Archive for February, 2013

February 5, 2013

All about…..Ear Candling

by lrmetcalfe

Ear candling is one of my favorite treatments to give and to receive. However when a client views my treatment list and reads ‘ear candling’ a confused even baffled look often appears on their face.

Ear candling, also known as ear coning, Hopi ear candling and thermal auricular therapy, is, in my experience a relaxing and soothing treatment which has a variety of health benefits and applications. However it is a treatment which is often misunderstood and is surrounded by myths.

As a practitioner I take a ‘common sense’ approach to my treatments and try and focus on the physical benefits to my clients. So in this article I will try and dispel many of the myths that surround ear candling and focus on my findings and experiences during ear candling treatments.

What happens during an ear candling treatment?

Before all treatments the client’s suitability will be assessed and a consultation carried out.

During an ear candling treatment a specially designed hollow ‘candle’ is inserted into the ear, the client lies on one side on the treatment couch as the candle burns down. The therapist holds the candle in place throughout and the client may hear popping and fizzing noises as the candle burns. The candle is extinguished before it burns down past the ‘safety line’, the c

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lient then turns over and the process is repeated on the other ear. Common practice is to follow this with a draining facial massage. The practitioner will then open the candles to assess their contents, from this and various other factors the practitioner will assess whether follow up treatments are required.

Is it just a normal candle?

During a treatment a specially designed ‘ear candle’ is used.  The candle is hollow and made of linen/cotton, beeswax, honey extracts, sage, St. John’s Wort, chamomile and beta carotene. Other candles may come in different shapes and contain additional essential oils, but these are the ingredients for the basic and most popular candle. At the base of the candle there is a red line which is the line down to which the candle will be burnt. Also at the base, inside the candle is a plastic filter, this stops any contents from the candle from entering the ear.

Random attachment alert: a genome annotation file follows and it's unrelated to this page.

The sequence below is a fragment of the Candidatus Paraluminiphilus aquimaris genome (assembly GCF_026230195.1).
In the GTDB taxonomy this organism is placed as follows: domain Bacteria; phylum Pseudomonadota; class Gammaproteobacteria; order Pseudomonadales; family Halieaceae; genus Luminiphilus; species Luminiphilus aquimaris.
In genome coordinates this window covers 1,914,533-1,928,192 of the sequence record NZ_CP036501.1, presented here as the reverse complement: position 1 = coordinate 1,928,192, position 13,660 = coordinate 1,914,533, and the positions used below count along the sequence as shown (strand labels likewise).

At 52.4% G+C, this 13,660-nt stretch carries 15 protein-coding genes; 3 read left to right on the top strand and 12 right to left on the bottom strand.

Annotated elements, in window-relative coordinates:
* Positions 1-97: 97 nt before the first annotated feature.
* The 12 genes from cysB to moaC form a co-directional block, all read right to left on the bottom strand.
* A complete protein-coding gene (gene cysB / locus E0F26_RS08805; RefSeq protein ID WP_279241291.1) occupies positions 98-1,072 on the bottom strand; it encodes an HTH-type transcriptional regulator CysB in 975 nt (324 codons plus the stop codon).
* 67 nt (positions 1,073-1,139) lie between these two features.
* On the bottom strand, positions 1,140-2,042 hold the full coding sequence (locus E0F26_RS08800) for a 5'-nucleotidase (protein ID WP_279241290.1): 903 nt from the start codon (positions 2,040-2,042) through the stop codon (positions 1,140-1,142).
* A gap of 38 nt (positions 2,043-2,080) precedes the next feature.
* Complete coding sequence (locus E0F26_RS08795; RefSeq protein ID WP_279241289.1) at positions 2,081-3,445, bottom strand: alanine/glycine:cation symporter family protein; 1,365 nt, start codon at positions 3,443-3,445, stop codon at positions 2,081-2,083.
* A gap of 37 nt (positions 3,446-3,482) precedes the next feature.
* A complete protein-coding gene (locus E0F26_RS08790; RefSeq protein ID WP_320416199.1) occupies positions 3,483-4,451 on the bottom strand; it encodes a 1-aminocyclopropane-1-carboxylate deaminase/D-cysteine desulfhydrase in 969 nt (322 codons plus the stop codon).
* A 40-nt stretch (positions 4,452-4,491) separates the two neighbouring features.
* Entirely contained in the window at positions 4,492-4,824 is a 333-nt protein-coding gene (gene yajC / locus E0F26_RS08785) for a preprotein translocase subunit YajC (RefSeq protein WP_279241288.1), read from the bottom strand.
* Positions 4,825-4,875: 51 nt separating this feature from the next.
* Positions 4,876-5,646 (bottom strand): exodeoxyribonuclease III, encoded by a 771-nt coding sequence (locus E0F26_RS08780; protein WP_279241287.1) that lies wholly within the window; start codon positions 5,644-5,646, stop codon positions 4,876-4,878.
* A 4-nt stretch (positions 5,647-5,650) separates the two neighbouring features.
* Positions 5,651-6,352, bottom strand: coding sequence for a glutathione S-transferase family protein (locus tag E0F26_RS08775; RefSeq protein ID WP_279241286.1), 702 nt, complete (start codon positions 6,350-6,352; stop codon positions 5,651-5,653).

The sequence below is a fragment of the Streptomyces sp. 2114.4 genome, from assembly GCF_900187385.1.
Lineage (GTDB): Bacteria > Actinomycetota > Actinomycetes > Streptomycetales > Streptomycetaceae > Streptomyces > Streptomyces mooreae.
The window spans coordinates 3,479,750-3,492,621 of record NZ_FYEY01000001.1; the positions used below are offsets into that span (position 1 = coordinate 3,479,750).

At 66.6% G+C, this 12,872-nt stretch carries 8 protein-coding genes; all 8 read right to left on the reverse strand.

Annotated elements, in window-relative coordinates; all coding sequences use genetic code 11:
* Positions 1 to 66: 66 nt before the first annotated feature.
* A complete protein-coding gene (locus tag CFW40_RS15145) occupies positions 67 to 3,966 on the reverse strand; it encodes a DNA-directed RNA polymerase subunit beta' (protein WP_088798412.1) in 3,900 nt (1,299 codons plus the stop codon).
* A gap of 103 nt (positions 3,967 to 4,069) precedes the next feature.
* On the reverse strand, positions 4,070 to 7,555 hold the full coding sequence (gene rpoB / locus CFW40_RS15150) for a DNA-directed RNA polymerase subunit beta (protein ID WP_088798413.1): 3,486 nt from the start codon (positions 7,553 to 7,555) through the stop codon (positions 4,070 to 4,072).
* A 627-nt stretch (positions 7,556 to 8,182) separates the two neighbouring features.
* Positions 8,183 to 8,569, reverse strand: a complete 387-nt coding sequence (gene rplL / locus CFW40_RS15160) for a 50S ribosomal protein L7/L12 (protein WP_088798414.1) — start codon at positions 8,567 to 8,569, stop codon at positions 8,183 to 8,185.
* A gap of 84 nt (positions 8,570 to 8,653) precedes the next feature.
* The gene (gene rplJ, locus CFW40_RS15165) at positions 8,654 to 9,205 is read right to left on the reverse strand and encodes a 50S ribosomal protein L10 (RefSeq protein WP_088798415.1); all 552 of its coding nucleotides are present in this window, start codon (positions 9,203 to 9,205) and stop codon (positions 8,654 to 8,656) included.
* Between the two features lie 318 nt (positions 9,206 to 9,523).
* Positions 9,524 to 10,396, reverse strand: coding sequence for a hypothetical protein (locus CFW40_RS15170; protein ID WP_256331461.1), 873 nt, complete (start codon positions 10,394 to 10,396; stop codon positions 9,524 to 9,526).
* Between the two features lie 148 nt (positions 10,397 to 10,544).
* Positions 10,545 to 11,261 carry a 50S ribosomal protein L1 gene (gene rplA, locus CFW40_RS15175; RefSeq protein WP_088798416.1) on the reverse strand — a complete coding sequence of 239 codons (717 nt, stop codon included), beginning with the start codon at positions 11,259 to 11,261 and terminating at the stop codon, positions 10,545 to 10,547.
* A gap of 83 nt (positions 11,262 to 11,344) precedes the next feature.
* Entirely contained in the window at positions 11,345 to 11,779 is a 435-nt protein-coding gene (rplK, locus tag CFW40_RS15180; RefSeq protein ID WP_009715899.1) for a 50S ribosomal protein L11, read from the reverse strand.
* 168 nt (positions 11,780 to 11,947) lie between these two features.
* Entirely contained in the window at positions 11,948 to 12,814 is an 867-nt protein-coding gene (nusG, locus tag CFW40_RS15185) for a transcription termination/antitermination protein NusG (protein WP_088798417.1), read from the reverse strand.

Isn’t the fire dangerous?

The candle burns down slowly and is extinguished in a bowl of water, before it reaches the red safety line (this shows the limit the candle should be burnt to).

Safety precautions are taken, for instance: clients with long hair will tie back their hair and clothing which may get in the way during the treatment is removed.

When performed correctly by a qualified professional the treatment poses no danger.

You can buy ear candles in a health shop, can’t I just get my friend to do it for me?

The process is much safer and more effective when performed by a qualified practitioner:

  • There are contraindications to the treatment which anyone who has not received training may not be aware of.
  •  The correct technique may not be used as the candle needs to be held in a particular position.
  • The results of the treatment would not be properly assessed.
  • Practitioners often follow ear candling with a facial massage which enhances its benefits and is a relaxing end to the therapy.

Why are they called Hopi ear candles?